- Created: Tuesday, 31 January 2017 14:50
In December 2016 the government published the Casey Review into ‘integration and opportunity’, commissioned a year before by David Cameron. The review was led and authored by Dame Louise Casey, formerly the ‘homelessness tsar’, who told people not to give money to homeless people, and now the ‘integration tsar’. Casey also oversaw the 'Troubled Families' programme that followed the uprisings in 2011, and which shifted the blame for police racism, poverty and cuts onto the supposed moral failings of working class families. She has done the same with this review - blaming Muslims and particularly those of Pakistani and Bangladeshi descent for the inequalities they face and for a whole range of other social problems.
Casey defines integration as ‘the extent to which people from all backgrounds can get on – with each other, and in enjoying and respecting the benefits that the United Kingdom has to offer’. ‘Anti-Western’ attitudes and a lack of nationalist identification with Britain are of particular concern to Casey - in other words, 'integration' means the extent to which all parts of the British population buy into ‘Fortress Britain’ and can be relied upon to stand with the ruling class against the workers of other countries. When questioned, Casey explicitly rejected the idea that integration is a two-way street – instead she said it is a motorway where everybody is moving in the same direction at speed and newcomers need to rapidly learn to follow suit.
Casey is keen to explain inequalities and a whole range of issues – particularly oppression of women and child abuse – as the result of cultural difference. The review expresses concern at the number of Pakistani British people marrying new migrants from Pakistan, and suggests this is reducing levels of spoken English, undermining integration and fostering regressive social attitudes. The idea that ongoing migration undermines integration reflects the assimilationist perspective of the review, reminiscent of the Labour government under Prime Minister Gordon Brown. The review also suggests that oppression of women has been ignored ‘in some communities’ because of a fear of being accused of being racist – falsely suggesting that oppression of women is particular to some minority groups.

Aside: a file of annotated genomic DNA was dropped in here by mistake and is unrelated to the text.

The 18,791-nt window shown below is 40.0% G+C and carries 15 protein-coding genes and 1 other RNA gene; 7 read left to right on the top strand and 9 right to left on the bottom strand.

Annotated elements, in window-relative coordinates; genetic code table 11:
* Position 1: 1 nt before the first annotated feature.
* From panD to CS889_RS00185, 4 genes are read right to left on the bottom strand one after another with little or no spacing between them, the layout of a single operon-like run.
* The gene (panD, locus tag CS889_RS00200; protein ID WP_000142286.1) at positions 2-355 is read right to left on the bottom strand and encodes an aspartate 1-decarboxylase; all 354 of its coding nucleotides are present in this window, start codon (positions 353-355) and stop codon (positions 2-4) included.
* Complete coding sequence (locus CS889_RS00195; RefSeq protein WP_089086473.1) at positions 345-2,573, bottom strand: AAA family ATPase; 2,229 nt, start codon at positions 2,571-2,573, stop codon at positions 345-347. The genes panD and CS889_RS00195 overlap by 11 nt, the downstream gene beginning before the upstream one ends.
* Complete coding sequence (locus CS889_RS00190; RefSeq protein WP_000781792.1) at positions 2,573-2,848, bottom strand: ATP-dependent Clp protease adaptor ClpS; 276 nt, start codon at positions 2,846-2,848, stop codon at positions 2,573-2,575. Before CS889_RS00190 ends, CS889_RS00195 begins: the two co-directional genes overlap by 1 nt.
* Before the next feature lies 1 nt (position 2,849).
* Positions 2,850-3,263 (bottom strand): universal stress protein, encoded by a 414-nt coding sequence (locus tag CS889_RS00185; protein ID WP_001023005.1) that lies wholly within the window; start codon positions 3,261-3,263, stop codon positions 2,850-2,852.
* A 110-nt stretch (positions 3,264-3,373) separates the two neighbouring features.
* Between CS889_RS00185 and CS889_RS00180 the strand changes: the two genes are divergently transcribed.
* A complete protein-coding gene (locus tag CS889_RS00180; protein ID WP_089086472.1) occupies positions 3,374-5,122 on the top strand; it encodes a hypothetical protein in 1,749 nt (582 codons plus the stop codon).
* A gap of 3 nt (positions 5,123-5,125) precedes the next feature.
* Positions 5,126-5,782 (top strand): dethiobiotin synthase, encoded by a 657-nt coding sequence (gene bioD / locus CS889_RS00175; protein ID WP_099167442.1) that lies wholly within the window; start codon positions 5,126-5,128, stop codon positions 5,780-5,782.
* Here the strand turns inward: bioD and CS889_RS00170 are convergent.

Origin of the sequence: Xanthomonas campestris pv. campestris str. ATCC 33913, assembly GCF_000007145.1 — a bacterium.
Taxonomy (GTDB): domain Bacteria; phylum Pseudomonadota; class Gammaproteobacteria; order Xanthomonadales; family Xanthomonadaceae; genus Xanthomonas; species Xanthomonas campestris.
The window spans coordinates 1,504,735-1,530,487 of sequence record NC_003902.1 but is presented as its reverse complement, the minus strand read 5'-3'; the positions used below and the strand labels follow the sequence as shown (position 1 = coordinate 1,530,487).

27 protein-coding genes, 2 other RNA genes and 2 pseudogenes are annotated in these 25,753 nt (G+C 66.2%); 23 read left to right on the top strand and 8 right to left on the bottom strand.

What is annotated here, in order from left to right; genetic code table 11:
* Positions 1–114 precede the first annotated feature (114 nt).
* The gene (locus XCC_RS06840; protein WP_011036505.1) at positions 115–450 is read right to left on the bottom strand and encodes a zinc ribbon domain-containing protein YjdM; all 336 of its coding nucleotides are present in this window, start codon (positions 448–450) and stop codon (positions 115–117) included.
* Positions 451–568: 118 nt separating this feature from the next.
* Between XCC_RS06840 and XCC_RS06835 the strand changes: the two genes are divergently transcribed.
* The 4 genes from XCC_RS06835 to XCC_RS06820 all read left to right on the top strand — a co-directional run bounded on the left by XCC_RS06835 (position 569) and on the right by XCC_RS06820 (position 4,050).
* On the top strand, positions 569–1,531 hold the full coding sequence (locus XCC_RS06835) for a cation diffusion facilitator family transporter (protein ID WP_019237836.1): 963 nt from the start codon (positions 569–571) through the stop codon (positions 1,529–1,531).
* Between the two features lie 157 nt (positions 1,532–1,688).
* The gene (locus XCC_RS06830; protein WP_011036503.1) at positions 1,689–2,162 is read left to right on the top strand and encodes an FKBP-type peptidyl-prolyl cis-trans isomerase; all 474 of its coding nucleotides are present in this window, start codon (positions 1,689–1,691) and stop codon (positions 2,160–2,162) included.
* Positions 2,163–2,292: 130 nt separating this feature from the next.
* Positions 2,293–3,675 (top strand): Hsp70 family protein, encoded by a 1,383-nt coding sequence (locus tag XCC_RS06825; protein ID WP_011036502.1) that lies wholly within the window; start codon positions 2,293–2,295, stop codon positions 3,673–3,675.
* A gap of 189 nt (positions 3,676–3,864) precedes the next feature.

The recommendations of the review follow its nationalist and assimilationist perspective: more teaching of ‘British values’ in schools, a requirement for immigrants to take an ‘integration oath’, more focus on the English language, and on ‘women’s emancipation in communities where they are being held back by regressive cultural practices’.
The review argues that given a growing population that is increasingly ethnically diverse (although still 82% White British) and less Christian than previously (although still 58.8%), ‘it is not surprising that many communities are feeling the impact of immigration to a greater extent and that this is playing out in wider public attitudes towards immigration’. This excuses racism as a ‘natural’ response to immigration, covering up the role of the state in provoking racism and justifying increasing restrictions as a necessary response to the concerns of the electorate. It also covers up the rise of precarious work and cuts in state support that are the real foundation of many people’s anxiety. The lack of resources for local authorities with rapidly changing populations does get a mention, but the main emphasis is on a large concentration of migrants putting pressure on public services.
The review notes that 34% of all statutory homelessness acceptances in 2015/16 were ethnic minority families, up from 25% in 2008/9, and 18% of homelessness acceptances were foreign nationals. 36.8% of recorded rough sleepers in London were from Eastern and Central European countries in 2015/16, up from 6% in 2005/6. The main concern of the review is not the impact of homelessness on these groups, but the demand this places on public services. When considering the impact on education a submission from the Department for Education is dismissed as ‘inconclusive’ although it suggests multiple ways in which migration may benefit the educational process, and states that any differences in education attainment associated with migration appear to level out by age 16.